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JUSTICE IN AMERICA - Need for "Not Proven" Verdicts

I have always disagreed with our U.S. justice system when it comes to "innocent unless proven guilty."

In my opinion, a better for way in felony law is to have the possibility of 3 verdicts; guilty, not guilty, and not proven.  Like law in Scotland.


'Not proven' is a verdict available to a court in Scotland.  As with other judicial systems, the burden to prove guilt rests with the prosecution.

Under Scots law, a criminal trial may end in one of three verdicts:  one of conviction ("guilty") and two of acquittal ("not proven" and "not guilty").

Historically, the two verdicts available to Scots juries were that the case had been "proven" or "not proven."  However, in a dramatic case in 1728 the jury asserted "its ancient right" to bring in a "not guilty" verdict even when the facts of the case were proven (see jury nullification).  As the "not guilty" verdict gained wide acceptance amongst Scots juries, Scots began to use "not guilty" in cases where the jury felt the "not proven" verdict did not adequately express the innocence of the person on trial.  Shrewd defense then further encouraged this interpretation in order to persuade juries unwilling to bring in a "not guilty" verdict that the "not proven" could be brought in as a lesser or "third verdict."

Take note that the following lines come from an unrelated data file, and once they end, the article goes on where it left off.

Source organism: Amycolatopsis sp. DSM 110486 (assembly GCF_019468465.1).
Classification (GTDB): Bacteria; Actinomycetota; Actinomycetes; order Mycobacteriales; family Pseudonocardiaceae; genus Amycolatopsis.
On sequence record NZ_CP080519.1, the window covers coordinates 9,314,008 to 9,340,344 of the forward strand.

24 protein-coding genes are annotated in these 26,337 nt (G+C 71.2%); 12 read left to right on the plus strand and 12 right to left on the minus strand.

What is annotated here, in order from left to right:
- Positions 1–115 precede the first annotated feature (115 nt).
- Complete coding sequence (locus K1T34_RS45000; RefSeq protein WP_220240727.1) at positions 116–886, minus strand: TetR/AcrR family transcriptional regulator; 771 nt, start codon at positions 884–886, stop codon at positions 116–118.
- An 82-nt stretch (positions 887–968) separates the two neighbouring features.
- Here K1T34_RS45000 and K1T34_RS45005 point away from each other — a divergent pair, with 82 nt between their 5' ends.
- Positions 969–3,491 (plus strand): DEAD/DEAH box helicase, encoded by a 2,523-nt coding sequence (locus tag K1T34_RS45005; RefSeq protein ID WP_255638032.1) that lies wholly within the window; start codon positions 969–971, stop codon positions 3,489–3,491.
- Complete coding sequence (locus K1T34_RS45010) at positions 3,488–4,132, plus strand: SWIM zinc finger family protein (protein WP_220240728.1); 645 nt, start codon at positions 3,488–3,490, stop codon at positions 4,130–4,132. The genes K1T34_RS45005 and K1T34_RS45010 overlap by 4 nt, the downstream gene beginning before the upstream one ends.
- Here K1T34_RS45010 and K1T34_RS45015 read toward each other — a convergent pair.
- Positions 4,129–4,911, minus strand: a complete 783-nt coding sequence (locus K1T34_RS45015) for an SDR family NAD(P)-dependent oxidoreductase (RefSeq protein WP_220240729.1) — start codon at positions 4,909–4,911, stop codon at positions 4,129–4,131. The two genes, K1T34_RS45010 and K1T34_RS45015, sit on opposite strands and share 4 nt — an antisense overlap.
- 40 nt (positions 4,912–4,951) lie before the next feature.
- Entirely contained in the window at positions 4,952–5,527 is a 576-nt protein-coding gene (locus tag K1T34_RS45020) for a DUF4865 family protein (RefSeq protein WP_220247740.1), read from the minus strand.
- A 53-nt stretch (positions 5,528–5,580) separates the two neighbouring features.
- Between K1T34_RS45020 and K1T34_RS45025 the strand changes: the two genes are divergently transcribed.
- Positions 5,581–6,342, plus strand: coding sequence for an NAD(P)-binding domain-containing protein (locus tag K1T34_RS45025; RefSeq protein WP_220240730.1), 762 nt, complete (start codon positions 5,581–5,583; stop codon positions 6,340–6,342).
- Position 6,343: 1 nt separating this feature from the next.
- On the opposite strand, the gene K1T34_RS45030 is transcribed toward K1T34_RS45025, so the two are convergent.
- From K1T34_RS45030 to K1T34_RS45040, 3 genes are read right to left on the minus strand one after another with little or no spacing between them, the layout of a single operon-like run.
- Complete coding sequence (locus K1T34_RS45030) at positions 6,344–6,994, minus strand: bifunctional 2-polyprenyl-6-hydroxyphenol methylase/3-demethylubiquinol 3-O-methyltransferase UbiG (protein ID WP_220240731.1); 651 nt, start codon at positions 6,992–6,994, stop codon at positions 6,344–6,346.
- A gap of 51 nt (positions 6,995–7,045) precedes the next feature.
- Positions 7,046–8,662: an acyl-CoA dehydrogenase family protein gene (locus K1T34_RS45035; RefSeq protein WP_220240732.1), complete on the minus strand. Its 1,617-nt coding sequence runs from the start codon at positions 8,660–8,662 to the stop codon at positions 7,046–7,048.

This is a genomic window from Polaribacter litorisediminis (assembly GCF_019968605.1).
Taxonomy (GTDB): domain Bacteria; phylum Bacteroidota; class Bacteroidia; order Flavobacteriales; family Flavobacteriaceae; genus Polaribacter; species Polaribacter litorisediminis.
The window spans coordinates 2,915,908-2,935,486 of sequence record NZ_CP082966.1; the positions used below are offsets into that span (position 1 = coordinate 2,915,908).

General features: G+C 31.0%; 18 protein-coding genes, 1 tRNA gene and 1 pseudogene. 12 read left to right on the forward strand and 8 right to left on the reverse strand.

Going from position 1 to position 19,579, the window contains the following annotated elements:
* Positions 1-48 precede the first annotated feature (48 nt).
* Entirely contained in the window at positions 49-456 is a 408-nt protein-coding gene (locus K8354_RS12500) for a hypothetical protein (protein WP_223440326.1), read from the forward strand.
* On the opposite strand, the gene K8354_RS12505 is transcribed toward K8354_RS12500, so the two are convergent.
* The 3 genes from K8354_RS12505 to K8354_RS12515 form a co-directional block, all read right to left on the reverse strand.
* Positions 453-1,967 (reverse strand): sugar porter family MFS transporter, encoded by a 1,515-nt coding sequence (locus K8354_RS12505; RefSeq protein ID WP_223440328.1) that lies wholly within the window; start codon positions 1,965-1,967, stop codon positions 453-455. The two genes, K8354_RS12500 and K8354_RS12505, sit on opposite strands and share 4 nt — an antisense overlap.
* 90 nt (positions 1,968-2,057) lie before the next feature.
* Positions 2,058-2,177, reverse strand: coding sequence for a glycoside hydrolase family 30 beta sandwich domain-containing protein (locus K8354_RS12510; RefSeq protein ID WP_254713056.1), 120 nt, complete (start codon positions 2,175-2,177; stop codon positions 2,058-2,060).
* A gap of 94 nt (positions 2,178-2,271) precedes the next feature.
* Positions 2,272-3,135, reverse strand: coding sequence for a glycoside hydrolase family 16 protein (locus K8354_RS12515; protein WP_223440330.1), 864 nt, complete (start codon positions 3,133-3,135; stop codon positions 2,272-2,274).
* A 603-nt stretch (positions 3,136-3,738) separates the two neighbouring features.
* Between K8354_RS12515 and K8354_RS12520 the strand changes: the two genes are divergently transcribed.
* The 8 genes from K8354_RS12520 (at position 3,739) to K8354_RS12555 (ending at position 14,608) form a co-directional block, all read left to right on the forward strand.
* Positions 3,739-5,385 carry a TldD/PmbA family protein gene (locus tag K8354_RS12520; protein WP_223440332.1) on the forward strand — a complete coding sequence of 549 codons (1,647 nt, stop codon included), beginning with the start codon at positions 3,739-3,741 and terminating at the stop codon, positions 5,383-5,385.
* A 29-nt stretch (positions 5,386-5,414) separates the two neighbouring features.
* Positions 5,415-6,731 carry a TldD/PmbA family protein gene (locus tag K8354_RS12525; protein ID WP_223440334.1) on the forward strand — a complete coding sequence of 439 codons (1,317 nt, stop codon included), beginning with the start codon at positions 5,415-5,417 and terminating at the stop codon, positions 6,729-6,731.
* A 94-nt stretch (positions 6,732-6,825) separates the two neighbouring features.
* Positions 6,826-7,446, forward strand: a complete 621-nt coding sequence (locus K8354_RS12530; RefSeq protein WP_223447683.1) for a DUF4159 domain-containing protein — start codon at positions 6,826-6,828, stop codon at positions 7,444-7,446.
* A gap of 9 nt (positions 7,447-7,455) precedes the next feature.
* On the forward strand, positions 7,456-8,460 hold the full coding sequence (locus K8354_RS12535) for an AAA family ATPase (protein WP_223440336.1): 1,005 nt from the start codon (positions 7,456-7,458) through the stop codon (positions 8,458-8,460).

The result is the modern perception that the "not proven" verdict is an acquittal used when the judge or jury does not have enough evidence to convict but is not sufficiently convinced of the accused person's innocence to bring in a "not guilty" verdict.  Essentially, the judge or Jury is unconvinced that the suspect is innocent, but has insufficient evidence to the contrary.  In popular parlance, this verdict is sometimes jokingly referred to as "not guilty and don't do it again."

A 'not proven' verdict would result in acquittal but with the possibility of retrial.  This would lessen the accused being released, and repeating the crime, on technicality.  My favorite is a warrant with a street name misspelled.

In other words, I believe that BOTH the prosecution AND defense must PROVE their case.  If either dose not prove their case the verdict is 'not proven.'

And, of course, I support the idea of "Jury Nullification."


This post first appeared on Mage Soapbox, please read the originial post: here

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JUSTICE IN AMERICA - Need for "Not Proven" Verdicts

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